The Eternal Fire Memorial
The views from the Eternal Fire Memorial (which sits on top of a mountain and near the Flame Towers) are some of the best in Baku. You can see the whole city. It is a bit of a climb up numerous steps to reach the lookout but worth it. There is a funicular railway for those less inclined to walk the entire way up.
The Eternal Fire Memorial and Martyr’s Lane beside it commemorate the soldiers that were killed protesting against the Soviet Union (during Black January) as well as those who died fighting in the Karabakh conflict.
Baku’s waterfront area
The pedestrianised Baku Boulevard runs along the seafront. It is a popular place for people to congregate, walk, run, and cycle at any time of the day. There seems to be more going on in the evenings though. From here you can get some good views of both the sunset and the Flame Towers at night.
Along the waterfront, you will find the Carpet Museum with its building in the shape of a giant rolled-up carpet. The idea of paying to look at lots of different carpet patterns didn’t appeal to me, but the building was worth seeing anyway, mainly for the weirdness of it.
National Flag Square
At one end of the Baku Boulevard sits National Flag Square, which has a giant — you guessed it! — national flag of Azerbaijan. The flag measures 70 by 35 metres. The flagpole from which it flies was the tallest flagpole in the world when it was erected in 2010. It was overtaken by a taller one constructed in Tajikistan less than a year later. That one has since been overtaken by an even taller flagpole in Saudi Arabia. Who knew there was such a battle for flagpole height supremacy?
As you walk along the promenade towards it, you can see just how incredibly huge the flag is. There isn’t much else to see at that end of the Baku Boulevard except the strange-looking Crystal Hall built to host the Eurovision in 2012.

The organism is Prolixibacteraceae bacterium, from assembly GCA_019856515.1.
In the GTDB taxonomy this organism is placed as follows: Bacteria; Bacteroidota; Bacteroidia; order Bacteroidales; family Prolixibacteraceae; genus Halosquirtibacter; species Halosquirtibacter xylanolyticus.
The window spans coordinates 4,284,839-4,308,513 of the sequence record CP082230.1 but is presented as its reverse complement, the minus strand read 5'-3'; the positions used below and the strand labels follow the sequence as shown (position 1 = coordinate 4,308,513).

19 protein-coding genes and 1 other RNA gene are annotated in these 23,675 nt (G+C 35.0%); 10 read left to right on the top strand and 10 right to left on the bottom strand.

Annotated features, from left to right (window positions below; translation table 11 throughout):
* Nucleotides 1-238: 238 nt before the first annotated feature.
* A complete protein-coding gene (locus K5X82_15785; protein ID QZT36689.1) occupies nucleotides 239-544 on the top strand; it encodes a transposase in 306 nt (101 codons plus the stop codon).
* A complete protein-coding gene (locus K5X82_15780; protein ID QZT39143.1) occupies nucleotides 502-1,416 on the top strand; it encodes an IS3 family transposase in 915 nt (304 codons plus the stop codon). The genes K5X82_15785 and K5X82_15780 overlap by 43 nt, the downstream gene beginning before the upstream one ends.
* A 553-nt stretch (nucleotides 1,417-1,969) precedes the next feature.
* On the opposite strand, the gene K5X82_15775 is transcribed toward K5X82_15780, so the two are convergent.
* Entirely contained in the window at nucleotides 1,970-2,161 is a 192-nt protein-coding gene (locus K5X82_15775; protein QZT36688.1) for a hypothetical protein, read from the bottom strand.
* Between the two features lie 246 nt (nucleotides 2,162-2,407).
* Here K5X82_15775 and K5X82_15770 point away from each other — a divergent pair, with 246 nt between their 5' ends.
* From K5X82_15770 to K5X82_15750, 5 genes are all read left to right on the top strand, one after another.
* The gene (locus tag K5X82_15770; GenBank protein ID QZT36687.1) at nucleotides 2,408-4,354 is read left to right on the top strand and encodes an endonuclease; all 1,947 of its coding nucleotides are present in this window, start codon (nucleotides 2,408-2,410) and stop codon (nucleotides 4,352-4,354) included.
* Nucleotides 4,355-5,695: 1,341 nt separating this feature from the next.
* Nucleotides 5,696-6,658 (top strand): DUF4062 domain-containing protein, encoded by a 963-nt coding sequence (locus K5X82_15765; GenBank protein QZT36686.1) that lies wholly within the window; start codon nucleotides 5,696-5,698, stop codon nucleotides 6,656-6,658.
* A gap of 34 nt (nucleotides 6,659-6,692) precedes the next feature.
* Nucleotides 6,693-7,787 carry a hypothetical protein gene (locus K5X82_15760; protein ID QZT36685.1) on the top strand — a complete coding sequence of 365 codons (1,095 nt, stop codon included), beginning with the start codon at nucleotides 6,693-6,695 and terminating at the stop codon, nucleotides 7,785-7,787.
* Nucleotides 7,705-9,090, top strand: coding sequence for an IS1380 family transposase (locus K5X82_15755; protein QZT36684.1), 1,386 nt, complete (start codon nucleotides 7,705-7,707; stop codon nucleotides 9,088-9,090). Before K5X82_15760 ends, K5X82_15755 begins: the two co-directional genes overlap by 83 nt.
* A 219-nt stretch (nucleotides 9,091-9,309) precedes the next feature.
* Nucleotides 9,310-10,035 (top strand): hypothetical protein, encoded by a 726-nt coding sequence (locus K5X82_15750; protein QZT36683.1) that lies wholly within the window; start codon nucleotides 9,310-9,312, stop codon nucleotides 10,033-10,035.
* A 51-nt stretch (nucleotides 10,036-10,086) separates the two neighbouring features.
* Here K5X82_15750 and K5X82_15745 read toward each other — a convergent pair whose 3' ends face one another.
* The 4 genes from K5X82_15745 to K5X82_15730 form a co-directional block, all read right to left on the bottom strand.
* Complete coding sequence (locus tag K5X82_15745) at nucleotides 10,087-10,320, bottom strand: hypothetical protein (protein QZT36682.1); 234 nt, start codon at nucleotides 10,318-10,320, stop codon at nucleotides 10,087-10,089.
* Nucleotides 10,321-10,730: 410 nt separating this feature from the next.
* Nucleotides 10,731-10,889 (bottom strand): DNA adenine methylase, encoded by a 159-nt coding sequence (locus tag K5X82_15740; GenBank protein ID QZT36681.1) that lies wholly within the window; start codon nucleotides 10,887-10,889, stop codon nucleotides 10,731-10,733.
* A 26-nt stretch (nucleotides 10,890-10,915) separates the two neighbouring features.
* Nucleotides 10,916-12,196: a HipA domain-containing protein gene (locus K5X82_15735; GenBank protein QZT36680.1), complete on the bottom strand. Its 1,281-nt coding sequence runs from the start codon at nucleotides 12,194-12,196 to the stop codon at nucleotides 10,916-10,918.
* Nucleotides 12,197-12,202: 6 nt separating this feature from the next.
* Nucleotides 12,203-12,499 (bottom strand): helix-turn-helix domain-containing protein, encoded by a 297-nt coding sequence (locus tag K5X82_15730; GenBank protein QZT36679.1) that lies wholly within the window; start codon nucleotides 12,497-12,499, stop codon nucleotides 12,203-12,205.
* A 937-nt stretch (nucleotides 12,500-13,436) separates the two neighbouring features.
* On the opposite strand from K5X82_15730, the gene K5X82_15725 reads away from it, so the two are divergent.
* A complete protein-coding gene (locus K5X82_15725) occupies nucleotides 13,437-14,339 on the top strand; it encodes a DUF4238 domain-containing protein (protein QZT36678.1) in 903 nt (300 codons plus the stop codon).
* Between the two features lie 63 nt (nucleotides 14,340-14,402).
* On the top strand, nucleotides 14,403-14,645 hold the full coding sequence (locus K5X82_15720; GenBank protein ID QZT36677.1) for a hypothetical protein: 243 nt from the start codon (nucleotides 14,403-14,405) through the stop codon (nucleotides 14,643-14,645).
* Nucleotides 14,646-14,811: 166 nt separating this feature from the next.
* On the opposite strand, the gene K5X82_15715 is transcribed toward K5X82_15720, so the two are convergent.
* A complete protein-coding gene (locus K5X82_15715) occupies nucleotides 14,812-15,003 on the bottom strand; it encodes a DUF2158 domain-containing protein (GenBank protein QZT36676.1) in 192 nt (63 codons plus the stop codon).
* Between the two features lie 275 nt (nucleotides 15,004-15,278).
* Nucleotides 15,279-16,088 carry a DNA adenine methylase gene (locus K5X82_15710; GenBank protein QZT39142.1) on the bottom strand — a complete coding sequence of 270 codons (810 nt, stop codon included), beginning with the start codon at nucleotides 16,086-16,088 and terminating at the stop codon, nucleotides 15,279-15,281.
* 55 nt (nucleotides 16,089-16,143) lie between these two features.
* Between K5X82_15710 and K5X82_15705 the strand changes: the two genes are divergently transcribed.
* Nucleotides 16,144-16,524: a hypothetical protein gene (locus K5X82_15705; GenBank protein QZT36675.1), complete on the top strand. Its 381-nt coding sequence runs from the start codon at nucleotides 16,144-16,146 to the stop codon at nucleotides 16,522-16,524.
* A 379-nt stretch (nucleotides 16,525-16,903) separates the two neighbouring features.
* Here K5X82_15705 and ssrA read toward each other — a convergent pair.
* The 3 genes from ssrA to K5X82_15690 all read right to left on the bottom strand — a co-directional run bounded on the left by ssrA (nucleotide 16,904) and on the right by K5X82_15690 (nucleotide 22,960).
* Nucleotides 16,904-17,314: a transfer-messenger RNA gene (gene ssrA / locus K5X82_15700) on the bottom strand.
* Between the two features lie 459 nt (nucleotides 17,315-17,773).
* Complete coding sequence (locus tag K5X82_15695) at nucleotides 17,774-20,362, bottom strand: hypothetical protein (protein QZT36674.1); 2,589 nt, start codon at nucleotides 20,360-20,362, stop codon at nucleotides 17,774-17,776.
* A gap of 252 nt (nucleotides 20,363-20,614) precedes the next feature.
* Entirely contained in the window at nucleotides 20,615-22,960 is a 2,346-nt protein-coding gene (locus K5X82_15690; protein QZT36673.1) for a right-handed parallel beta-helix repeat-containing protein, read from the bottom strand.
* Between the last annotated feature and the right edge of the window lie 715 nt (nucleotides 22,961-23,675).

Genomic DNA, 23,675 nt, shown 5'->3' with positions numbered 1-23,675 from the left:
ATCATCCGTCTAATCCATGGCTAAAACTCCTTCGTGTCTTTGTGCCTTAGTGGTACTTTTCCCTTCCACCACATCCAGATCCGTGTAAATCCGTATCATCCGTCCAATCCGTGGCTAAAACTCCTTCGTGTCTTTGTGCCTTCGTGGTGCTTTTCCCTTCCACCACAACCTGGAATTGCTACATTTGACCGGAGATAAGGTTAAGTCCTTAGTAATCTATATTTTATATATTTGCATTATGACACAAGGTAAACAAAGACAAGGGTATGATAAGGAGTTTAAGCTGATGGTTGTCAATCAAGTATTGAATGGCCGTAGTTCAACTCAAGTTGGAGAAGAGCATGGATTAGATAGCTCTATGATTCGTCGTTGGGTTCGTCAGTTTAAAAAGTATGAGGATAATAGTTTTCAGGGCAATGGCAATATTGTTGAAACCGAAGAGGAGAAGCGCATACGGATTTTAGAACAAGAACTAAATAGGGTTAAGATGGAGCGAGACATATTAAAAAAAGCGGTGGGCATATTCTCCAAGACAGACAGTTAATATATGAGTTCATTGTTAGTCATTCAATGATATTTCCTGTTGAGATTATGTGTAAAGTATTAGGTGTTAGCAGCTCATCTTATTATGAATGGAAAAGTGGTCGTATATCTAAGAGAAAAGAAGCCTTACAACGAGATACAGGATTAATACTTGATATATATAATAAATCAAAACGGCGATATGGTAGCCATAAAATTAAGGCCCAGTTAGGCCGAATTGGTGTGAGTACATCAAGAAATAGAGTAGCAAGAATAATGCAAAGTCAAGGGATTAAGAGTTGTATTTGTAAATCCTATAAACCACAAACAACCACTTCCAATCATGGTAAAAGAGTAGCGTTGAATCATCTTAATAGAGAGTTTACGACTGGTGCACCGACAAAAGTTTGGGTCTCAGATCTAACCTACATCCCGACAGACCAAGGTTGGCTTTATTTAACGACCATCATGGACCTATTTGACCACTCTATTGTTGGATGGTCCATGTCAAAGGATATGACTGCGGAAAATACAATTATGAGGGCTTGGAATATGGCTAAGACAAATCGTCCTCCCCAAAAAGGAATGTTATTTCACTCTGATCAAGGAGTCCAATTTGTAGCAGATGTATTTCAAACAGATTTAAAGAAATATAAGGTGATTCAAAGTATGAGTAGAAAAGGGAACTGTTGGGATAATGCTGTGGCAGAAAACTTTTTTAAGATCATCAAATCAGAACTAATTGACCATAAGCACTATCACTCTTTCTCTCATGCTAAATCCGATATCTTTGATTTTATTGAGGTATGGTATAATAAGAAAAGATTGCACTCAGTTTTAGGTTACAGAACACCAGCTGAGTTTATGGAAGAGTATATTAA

Yanar Dag (burning mountain)
Yanar Dag is a natural fire that burns continuously because of the release of natural gas from the earth. It has been burning since the 1950s when it was apparently accidentally lit by a shepherd. It costs 2 manat to visit and is actually surprisingly unimpressive compared to how it sounds. I went to see it because it is an unusual phenomenon, but to be perfectly honest, it wasn’t really worth it.
If you would like to see for yourself, you can take the metro to Koroğlu, where there is a bus station. Yanar Dag is the final stop on the number 217 and it takes about 40 minutes to get there.
The Gobustan Rock Art Cultural Landscape is a UNESCO World Heritage Site. According to UNESCO, the area has “more than 6,000 rock engravings bearing testimony to 40,000 years of rock art.” Make sure you visit the museum first to get a better understanding.
The highlight of my trip to Baku was seeing these strange mud volcanoes bubbling and gurgling out in the desert. For such an unusual and fascinating attraction I was surprised that they were in the middle of nowhere, down a dusty, poorly-maintained track.
Getting to Gobustan
To get there you will need to catch the number 88 bus from in front of the Maiden Tower on Neftçilər Prospekti to the ’20. Saha’ bus stop. From there you can take the number 195 towards Alat and get off in Gobustan (written as Qobustan). These two buses will cost about 1 manat altogether. There should be taxis waiting there and willing to take you to the Petroglyphs and the nearby mud volcanoes. You should be prepared to haggle as they will probably start by quoting you a massively overinflated price. I paid 25 manat (A$20) to go to both the mud volcanoes and the petroglyphs.
The most common ways of getting to Baku are by train from Tbilisi or flying directly. Baku International Airport is well-connected, especially through Azerbaijan Airlines. Some of the cheapest routes are from Istanbul and Dubai. Another route worth mentioning for those in Europe is Budapest to Baku with Wizz Air, a Hungarian budget airline.